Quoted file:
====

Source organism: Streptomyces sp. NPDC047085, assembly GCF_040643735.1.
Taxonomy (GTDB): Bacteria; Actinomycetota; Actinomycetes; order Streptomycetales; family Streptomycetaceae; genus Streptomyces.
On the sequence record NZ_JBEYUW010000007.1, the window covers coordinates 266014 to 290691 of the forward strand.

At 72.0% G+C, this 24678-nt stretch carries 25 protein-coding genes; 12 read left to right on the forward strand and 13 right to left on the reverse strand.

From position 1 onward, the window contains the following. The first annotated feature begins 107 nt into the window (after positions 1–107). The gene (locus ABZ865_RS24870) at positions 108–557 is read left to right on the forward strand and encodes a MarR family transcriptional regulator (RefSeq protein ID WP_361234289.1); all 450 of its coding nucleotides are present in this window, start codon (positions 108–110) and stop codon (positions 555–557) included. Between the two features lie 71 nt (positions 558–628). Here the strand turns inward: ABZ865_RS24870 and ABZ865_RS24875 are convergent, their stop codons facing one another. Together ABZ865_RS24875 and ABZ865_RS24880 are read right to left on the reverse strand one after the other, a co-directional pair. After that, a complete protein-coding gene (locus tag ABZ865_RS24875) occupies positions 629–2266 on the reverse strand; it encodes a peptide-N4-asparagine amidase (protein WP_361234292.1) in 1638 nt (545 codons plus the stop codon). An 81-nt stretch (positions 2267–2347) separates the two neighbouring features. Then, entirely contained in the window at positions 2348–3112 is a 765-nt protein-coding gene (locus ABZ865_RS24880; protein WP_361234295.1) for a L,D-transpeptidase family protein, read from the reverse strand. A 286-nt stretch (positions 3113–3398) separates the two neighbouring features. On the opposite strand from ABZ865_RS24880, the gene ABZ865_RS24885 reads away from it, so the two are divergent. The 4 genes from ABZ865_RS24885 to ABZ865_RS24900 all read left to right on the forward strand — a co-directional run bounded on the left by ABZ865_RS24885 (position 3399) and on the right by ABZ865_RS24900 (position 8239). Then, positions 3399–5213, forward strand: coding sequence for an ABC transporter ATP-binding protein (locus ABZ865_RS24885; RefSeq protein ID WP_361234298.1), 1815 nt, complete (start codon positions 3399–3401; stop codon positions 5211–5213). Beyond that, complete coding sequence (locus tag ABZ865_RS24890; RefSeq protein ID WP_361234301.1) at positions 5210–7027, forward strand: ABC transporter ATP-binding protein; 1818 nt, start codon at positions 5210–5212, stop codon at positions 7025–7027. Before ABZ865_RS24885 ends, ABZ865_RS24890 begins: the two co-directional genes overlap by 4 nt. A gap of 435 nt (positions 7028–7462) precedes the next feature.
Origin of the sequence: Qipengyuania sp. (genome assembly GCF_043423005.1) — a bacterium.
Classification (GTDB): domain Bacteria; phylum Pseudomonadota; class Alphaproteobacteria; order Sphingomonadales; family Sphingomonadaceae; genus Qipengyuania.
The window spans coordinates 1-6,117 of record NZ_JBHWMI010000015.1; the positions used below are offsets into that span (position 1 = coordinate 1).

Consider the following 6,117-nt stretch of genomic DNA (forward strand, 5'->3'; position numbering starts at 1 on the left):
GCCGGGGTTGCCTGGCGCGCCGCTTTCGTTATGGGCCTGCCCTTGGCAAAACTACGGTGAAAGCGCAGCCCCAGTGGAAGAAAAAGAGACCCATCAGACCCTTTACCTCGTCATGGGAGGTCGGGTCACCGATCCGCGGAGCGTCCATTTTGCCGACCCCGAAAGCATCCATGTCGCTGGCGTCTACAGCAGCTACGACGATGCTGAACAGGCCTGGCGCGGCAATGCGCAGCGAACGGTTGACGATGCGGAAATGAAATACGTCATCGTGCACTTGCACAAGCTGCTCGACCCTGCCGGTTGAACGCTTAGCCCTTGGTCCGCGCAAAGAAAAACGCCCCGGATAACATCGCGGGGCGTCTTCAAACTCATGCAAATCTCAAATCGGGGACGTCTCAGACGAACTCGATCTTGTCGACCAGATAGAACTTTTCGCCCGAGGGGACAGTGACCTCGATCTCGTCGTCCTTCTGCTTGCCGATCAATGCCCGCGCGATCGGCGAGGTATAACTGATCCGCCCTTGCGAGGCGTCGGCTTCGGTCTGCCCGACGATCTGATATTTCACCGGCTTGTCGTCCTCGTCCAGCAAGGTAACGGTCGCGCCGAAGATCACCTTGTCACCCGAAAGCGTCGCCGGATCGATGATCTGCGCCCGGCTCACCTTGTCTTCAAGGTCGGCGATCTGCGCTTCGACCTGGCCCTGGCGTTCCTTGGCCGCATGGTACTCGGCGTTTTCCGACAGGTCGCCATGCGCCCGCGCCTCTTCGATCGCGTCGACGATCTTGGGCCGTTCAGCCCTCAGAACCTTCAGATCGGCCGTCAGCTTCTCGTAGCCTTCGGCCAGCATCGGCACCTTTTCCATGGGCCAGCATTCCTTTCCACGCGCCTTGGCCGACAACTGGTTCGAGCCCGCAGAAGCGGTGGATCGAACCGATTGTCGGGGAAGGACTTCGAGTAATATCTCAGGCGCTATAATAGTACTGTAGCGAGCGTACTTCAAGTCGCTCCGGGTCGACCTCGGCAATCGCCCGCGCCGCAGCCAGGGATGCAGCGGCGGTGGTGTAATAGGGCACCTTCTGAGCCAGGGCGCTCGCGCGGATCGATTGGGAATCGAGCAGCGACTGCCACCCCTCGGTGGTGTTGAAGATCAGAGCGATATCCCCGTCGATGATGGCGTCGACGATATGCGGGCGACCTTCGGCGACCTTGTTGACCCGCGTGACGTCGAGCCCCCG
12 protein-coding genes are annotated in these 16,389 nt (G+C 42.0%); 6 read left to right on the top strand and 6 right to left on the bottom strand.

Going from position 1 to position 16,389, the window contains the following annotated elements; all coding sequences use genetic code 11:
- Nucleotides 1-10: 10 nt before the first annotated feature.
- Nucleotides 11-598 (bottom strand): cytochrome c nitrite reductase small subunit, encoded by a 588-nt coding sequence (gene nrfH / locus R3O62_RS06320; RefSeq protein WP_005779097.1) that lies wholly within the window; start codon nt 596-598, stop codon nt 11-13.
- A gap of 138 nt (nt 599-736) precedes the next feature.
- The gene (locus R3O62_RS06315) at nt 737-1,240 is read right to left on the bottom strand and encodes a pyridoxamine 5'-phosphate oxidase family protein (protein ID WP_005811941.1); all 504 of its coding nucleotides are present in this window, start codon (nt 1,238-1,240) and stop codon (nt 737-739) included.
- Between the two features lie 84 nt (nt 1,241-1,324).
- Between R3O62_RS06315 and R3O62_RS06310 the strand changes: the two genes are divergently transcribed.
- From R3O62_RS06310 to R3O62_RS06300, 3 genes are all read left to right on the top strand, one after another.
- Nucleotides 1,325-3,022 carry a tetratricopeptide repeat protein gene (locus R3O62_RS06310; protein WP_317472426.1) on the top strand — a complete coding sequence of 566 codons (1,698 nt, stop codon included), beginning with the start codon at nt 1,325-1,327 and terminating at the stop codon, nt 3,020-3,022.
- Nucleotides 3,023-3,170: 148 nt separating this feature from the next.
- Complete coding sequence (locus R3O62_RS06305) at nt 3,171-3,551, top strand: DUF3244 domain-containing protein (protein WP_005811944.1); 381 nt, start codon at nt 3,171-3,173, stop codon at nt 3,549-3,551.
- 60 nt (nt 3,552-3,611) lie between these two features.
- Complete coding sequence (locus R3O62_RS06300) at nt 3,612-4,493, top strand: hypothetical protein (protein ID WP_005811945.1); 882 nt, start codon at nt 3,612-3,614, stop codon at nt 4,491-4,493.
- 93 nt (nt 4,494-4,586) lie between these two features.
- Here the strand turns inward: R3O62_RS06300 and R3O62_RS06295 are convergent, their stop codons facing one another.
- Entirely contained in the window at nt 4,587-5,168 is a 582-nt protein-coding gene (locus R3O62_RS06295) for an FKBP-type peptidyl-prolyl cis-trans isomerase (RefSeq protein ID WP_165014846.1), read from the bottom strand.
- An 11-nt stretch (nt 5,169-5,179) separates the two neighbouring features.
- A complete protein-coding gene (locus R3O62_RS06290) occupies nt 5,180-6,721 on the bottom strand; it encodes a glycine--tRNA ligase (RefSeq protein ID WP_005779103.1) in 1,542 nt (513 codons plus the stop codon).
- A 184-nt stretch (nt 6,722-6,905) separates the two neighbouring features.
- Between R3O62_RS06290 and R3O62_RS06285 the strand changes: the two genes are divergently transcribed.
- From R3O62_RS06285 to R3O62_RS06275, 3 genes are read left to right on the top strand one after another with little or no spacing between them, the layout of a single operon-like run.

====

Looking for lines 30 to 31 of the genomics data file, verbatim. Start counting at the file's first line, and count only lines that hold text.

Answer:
- A 184-nt stretch (nt 6,722-6,905) separates the two neighbouring features.
- Between R3O62_RS06290 and R3O62_RS06285 the strand changes: the two genes are divergently transcribed.